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Archive for the ‘Resources’ Category

I’m pleased to tell you that the first phase of a collaboration between the Centre for Dispute Resolution and the Li Ka Shing Library is now live on the Library’s website.
The Library has created links to the Centres and Institutes (go to the Library’s front page, and under the “Our Services” tab you’ll see Centres and Institutes. Or go directly to: http://library.smu.edu.sg/subjects/portal_disputectr.asp
We have a project, with them, to facilitate access to information on a wide range of DR topics – much of which information is held in locations other than this Library.
One part of that project is to gather together legal reources relating to mediation – cases, statutes, judicial statements, & official documents. Two RAs (Teng Xiaohui & Thai Zhern Leing) have been working on this and you’ll find the links under the Mediation heading. The first stage is a collection of Singapore links. The next will be Australian federal and state materials; and we’ll continue the journey through English-speaking jurisdictions.
If you have time, do take a look.

I’m pleased to tell you that the first phase of a collaboration between the Centre for Dispute Resolution and the Li Ka Shing Library at Singapore Management University is now live on the Library’s website.

The Library has created links to the Centres and Institutes (go to the Library’s front page, and under the “Our Services” tab you’ll see Centres and Institutes. Or go directly to: http://library.smu.edu.sg/subjects/portal_disputectr.asp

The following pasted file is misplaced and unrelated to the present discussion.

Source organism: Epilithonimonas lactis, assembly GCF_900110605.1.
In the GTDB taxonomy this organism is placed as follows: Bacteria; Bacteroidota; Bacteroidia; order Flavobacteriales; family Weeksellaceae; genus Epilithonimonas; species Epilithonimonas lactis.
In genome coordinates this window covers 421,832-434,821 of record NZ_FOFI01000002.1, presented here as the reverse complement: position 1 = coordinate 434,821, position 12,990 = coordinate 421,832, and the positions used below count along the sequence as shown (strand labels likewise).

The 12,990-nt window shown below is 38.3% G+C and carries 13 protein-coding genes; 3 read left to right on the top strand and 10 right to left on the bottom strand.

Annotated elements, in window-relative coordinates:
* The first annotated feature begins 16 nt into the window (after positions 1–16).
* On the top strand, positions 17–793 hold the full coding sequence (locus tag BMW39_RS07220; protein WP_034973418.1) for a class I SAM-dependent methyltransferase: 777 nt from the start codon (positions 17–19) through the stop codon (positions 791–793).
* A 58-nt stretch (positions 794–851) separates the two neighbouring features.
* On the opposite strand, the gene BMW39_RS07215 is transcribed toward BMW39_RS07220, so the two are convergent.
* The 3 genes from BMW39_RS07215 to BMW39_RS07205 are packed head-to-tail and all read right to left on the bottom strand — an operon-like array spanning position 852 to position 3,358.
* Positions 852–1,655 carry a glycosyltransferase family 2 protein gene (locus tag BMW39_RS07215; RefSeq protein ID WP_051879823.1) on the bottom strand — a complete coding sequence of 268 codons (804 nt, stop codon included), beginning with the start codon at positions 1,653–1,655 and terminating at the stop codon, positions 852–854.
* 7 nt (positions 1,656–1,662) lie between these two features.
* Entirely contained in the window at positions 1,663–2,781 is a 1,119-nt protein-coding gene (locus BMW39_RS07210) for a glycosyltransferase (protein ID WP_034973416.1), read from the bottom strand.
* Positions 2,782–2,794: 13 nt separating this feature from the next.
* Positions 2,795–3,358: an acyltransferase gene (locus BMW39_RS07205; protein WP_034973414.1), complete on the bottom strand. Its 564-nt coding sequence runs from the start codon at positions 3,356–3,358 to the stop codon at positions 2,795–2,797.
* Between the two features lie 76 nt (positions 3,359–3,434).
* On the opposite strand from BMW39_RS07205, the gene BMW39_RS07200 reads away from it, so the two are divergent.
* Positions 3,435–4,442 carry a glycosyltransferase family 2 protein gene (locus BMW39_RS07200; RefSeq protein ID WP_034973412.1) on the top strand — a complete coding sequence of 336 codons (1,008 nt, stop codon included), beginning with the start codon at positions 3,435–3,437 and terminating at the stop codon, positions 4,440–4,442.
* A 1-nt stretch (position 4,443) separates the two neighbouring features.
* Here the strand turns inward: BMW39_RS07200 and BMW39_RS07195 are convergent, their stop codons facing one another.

We have a project, with them, to facilitate access to information on a wide range of DR topics – much of which information is held in locations other than this Library.

One part of that project is to gather together legal reources relating to mediation – cases, statutes, judicial statements, & official documents. Two Research Assistants  have been working on this and you’ll find the links under the Mediation heading. The first stage is a collection of Singapore links. The next will be Australian federal and state materials; and we’ll continue the journey through English-speaking jurisdictions.

If you have time, do take a look.

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ADR Singapore

This is advance notice: watch this space, and watch the links on the right of this page. Maxwell Chambers (www.maxwell-chambers.com) is the newly established arbitration “hub” for Singapore, and the home of a range of arbitration agencies and practitioners. Part of its new role has involved taking over the management of the website <adr.sg> formerly managed by the Ministry of Law. The site is due to go live in early September.

Even though Maxwell Chambers is primarily an arbitration body, the site is intended to be an overall portal for DR in Singapore and regionally.

My reason for drawing it to your attention is that there will be a couple of features of the site that mediation and DR practitioners might like to keep an eye on: first, there will be links to resources (web links, articles etc); and second, there will be discussion forums open to academics, practitioners and professionals in the various fields of dispute resolution.

I”ll put up the full link when the site goes live.

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There’s a nice comment in Peter Adler’s Eye of the Storm Leadership, on the nature of conflicts, how they arise, escalate, and how we have or lose the windows of opportunity to deal with them.